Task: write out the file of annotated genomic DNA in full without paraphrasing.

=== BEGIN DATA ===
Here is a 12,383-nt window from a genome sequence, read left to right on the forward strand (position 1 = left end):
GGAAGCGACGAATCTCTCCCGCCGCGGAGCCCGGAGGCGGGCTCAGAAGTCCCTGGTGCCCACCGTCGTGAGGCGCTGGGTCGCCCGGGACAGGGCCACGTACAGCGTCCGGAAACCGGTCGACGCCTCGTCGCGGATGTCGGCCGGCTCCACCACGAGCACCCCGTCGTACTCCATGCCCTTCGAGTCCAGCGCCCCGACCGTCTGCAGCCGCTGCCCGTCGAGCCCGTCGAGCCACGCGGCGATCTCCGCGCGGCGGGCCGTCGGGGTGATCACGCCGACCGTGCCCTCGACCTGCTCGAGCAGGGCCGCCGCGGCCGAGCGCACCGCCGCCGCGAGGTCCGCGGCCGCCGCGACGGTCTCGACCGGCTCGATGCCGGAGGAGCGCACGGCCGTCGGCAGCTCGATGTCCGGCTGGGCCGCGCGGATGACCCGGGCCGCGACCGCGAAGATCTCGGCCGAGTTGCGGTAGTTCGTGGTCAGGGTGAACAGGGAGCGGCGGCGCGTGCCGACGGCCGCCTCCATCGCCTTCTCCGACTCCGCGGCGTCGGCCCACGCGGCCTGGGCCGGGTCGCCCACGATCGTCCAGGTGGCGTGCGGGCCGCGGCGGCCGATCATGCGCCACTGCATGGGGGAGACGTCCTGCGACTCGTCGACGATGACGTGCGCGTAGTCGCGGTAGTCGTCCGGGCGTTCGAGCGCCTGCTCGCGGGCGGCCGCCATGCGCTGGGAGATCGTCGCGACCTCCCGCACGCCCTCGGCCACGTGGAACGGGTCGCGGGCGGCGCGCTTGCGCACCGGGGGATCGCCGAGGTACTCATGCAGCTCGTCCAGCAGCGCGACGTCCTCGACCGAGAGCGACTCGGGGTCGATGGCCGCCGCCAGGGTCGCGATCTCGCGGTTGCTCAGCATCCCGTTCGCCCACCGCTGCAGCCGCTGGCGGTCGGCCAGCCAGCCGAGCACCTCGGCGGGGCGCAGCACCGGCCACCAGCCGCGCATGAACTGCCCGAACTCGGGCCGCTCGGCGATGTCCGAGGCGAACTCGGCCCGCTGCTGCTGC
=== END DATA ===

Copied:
Here is a 12,383-nt window from a genome sequence, read left to right on the forward strand (position 1 = left end):
GGAAGCGACGAATCTCTCCCGCCGCGGAGCCCGGAGGCGGGCTCAGAAGTCCCTGGTGCCCACCGTCGTGAGGCGCTGGGTCGCCCGGGACAGGGCCACGTACAGCGTCCGGAAACCGGTCGACGCCTCGTCGCGGATGTCGGCCGGCTCCACCACGAGCACCCCGTCGTACTCCATGCCCTTCGAGTCCAGCGCCCCGACCGTCTGCAGCCGCTGCCCGTCGAGCCCGTCGAGCCACGCGGCGATCTCCGCGCGGCGGGCCGTCGGGGTGATCACGCCGACCGTGCCCTCGACCTGCTCGAGCAGGGCCGCCGCGGCCGAGCGCACCGCCGCCGCGAGGTCCGCGGCCGCCGCGACGGTCTCGACCGGCTCGATGCCGGAGGAGCGCACGGCCGTCGGCAGCTCGATGTCCGGCTGGGCCGCGCGGATGACCCGGGCCGCGACCGCGAAGATCTCGGCCGAGTTGCGGTAGTTCGTGGTCAGGGTGAACAGGGAGCGGCGGCGCGTGCCGACGGCCGCCTCCATCGCCTTCTCCGACTCCGCGGCGTCGGCCCACGCGGCCTGGGCCGGGTCGCCCACGATCGTCCAGGTGGCGTGCGGGCCGCGGCGGCCGATCATGCGCCACTGCATGGGGGAGACGTCCTGCGACTCGTCGACGATGACGTGCGCGTAGTCGCGGTAGTCGTCCGGGCGTTCGAGCGCCTGCTCGCGGGCGGCCGCCATGCGCTGGGAGATCGTCGCGACCTCCCGCACGCCCTCGGCCACGTGGAACGGGTCGCGGGCGGCGCGCTTGCGCACCGGGGGATCGCCGAGGTACTCATGCAGCTCGTCCAGCAGCGCGACGTCCTCGACCGAGAGCGACTCGGGGTCGATGGCCGCCGCCAGGGTCGCGATCTCGCGGTTGCTCAGCATCCCGTTCGCCCACCGCTGCAGCCGCTGGCGGTCGGCCAGCCAGCCGAGCACCTCGGCGGGGCGCAGCACCGGCCACCAGCCGCGCATGAACTGCCCGAACTCGGGCCGCTCGGCGATGTCCGAGGCGAACTCGGCCCGCTGCTGCTGC